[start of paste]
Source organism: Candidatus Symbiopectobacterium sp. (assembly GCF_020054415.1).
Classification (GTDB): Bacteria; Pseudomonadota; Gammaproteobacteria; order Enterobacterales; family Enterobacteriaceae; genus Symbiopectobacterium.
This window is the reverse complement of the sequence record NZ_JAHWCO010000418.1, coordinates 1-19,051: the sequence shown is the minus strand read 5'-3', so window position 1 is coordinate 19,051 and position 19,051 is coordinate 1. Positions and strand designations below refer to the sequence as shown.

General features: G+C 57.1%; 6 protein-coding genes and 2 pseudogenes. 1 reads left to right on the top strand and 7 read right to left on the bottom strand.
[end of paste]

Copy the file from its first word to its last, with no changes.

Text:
Source organism: Candidatus Symbiopectobacterium sp. (assembly GCF_020054415.1).
Classification (GTDB): Bacteria; Pseudomonadota; Gammaproteobacteria; order Enterobacterales; family Enterobacteriaceae; genus Symbiopectobacterium.
This window is the reverse complement of the sequence record NZ_JAHWCO010000418.1, coordinates 1-19,051: the sequence shown is the minus strand read 5'-3', so window position 1 is coordinate 19,051 and position 19,051 is coordinate 1. Positions and strand designations below refer to the sequence as shown.

General features: G+C 57.1%; 6 protein-coding genes and 2 pseudogenes. 1 reads left to right on the top strand and 7 read right to left on the bottom strand.